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PNAS 110 (7): 2557-2562

Copyright © 2013 by the National Academy of Sciences.


BIOLOGICAL SCIENCES / CELL BIOLOGY

Role for the obesity-related FTO gene in the cellular sensing of amino acids

Pawan Gulatia,b,1, Man Ka Cheunga,b, Robin Antrobusc, Chris D. Churchd, Heather P. Hardinga,b, Yi-Chun Loraine Tunga,b, Debra Rimmingtona,b, Marcella Maa,b, David Rona,b, Paul J. Lehnerc, Frances M. Ashcrofte, Roger D. Coxd, Anthony P. Colla,b, Stephen O’Rahillya,b,1, and Giles S. H. Yeoa,b,1

aUniversity of Cambridge Metabolic Research Laboratories, Institute of Metabolic Science, and bNational Institute for Health Research Cambridge Biomedical Research Centre, Addenbrooke’s Hospital, Cambridge CB2 0QQ, United Kingdom; cDepartment of Medicine, Cambridge Institute for Medical Research, University of Cambridge, Cambridge CB2 0XY, United Kingdom; dMedical Research Council Harwell, Oxfordshire OX11 0RD, United Kingdom; and eDepartment of Physiology, Anatomy, and Genetics, Henry Wellcome Centre for Gene Function, University of Oxford, Oxford OX1 3PT, United Kingdom

Contributed by Stephen O’Rahilly, December 28, 2012 (sent for review December 16, 2012)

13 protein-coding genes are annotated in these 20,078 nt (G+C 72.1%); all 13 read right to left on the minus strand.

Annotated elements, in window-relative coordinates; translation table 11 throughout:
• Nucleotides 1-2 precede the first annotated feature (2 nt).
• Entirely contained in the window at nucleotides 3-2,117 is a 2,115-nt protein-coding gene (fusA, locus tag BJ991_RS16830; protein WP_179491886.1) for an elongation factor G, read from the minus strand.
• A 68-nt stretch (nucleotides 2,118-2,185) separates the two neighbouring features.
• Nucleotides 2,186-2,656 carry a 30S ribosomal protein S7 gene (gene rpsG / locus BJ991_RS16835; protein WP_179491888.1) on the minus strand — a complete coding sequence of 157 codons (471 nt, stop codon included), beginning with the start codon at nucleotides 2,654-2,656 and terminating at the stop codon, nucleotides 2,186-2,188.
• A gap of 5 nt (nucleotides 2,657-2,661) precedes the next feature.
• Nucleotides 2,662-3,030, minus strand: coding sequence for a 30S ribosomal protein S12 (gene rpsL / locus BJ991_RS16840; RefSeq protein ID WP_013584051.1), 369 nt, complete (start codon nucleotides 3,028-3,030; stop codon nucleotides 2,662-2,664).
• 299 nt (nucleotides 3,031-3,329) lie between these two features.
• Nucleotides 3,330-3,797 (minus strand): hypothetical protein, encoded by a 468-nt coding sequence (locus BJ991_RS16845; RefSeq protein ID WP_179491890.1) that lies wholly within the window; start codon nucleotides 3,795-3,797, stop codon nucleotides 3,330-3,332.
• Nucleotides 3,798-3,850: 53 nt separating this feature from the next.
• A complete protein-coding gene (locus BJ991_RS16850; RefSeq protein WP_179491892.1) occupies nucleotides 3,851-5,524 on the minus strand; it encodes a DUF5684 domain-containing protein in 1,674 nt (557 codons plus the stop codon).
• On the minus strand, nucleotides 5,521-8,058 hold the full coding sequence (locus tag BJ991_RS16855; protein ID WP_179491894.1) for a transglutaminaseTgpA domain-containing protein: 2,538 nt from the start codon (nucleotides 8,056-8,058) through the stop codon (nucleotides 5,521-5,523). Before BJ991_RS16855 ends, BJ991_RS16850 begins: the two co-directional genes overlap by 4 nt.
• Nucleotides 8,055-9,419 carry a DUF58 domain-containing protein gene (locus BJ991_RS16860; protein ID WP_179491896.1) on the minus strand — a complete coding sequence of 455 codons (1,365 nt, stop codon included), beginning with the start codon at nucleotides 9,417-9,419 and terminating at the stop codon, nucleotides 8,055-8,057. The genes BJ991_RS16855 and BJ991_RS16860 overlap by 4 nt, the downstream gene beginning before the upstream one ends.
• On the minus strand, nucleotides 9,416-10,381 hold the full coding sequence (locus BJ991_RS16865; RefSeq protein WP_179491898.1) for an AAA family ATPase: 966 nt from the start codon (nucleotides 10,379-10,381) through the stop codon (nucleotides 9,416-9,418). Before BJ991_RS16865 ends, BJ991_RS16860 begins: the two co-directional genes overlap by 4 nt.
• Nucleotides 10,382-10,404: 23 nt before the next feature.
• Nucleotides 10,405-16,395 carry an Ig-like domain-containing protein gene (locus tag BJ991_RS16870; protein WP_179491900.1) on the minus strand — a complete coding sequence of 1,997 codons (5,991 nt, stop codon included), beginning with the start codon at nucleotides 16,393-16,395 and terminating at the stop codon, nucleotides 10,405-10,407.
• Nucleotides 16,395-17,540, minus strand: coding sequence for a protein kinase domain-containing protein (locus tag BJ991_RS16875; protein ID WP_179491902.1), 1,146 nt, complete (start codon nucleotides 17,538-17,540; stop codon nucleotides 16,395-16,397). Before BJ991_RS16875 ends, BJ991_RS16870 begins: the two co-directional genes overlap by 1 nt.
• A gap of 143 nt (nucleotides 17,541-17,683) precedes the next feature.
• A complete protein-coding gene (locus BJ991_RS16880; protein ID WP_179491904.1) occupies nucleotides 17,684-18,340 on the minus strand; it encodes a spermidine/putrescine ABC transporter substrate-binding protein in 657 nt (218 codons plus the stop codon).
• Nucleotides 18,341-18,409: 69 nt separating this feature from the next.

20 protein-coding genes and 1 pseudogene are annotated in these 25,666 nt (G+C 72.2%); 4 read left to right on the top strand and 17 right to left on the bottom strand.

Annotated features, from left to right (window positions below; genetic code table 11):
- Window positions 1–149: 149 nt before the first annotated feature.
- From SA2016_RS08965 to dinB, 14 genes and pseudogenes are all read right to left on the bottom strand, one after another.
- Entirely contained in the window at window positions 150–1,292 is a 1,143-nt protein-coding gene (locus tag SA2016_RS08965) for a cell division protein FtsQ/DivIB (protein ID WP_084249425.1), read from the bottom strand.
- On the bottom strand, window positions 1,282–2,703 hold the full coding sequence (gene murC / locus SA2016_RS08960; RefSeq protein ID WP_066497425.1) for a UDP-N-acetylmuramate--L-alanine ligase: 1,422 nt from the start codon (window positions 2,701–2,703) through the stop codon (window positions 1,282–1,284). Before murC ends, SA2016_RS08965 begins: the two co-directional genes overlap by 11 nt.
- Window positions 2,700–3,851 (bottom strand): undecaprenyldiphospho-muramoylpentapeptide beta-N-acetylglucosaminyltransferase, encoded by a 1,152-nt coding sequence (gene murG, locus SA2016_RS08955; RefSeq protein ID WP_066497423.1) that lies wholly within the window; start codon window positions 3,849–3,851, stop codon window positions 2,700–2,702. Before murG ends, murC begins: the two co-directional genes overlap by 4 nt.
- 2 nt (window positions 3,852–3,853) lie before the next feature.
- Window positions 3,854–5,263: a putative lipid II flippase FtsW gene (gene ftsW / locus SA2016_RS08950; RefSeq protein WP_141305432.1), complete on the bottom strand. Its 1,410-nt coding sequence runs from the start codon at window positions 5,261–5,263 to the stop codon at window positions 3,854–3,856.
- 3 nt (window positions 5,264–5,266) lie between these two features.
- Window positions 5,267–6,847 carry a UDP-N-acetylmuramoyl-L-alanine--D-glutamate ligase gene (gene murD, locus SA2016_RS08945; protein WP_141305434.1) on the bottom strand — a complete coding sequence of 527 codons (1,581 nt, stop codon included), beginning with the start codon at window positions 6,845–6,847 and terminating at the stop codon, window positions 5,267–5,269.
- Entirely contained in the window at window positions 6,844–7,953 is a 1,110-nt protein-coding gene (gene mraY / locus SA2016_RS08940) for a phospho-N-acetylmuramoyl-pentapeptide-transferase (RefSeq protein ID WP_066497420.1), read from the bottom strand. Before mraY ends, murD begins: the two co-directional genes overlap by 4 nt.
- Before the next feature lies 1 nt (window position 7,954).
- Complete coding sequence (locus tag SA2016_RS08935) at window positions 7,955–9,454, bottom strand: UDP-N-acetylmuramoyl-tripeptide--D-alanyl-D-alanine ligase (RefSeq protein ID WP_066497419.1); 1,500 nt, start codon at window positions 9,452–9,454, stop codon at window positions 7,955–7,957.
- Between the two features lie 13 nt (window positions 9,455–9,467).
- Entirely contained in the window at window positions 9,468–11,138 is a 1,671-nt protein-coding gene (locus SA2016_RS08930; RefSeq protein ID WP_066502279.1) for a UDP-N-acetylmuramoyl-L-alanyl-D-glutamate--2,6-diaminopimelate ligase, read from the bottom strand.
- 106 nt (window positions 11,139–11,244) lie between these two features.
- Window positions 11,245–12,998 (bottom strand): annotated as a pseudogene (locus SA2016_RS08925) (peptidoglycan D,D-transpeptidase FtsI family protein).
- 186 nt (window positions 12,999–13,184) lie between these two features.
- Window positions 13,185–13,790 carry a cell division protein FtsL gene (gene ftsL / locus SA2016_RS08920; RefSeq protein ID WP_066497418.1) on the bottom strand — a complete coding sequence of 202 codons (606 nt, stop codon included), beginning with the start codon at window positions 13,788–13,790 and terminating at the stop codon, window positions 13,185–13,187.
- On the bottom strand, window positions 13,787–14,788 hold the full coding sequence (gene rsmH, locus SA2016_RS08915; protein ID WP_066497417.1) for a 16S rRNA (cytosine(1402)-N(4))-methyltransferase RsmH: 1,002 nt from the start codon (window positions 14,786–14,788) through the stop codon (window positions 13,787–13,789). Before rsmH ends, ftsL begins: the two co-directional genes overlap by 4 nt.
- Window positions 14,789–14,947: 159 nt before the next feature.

Abstract: SNPs in the first intron of FTO (fat mass and obesity associated) are strongly associated with human obesity. While it is not yet formally established that this effect is mediated through the actions of the FTO protein itself, loss of function mutations in FTO or its murine homologue Fto result in severe growth retardation, and mice globally overexpressing FTO are obese. The mechanisms through which FTO influences growth and body composition are unknown. We describe a role for FTO in the coupling of amino acid levels to mammalian target of rapamycin complex 1 signaling. These findings suggest that FTO may influence body composition through playing a role in cellular nutrient sensing.

Key Words: genetics • translation • tRNA synthetase • demethylase


Freely available online through the PNAS open access option.

Author contributions: P.G., D. Ron, A.P.C., S.O., and G.S.H.Y. designed research; P.G., M.K.C., H.P.H., Y.-C.L.T., D. Rimmington, and M.M. performed research; R.A., C.D.C., H.P.H., Y.-C.L.T., P.J.L., F.M.A., R.D.C., and A.P.C. contributed new reagents/analytic tools; P.G., D. Ron, A.P.C., and G.S.H.Y. analyzed data; and P.G., F.M.A., S.O., and G.S.H.Y. wrote the paper.

The authors declare no conflict of interest.

This article contains supporting information online at www.pnas.org/lookup/suppl/doi:10.1073/pnas.1222796110/-/DCSupplemental.

1To whom correspondence may be addressed. E-mail: pg367{at}cam.ac.uk, so104{at}medschl.cam.ac.uk, or gshy2{at}cam.ac.uk.


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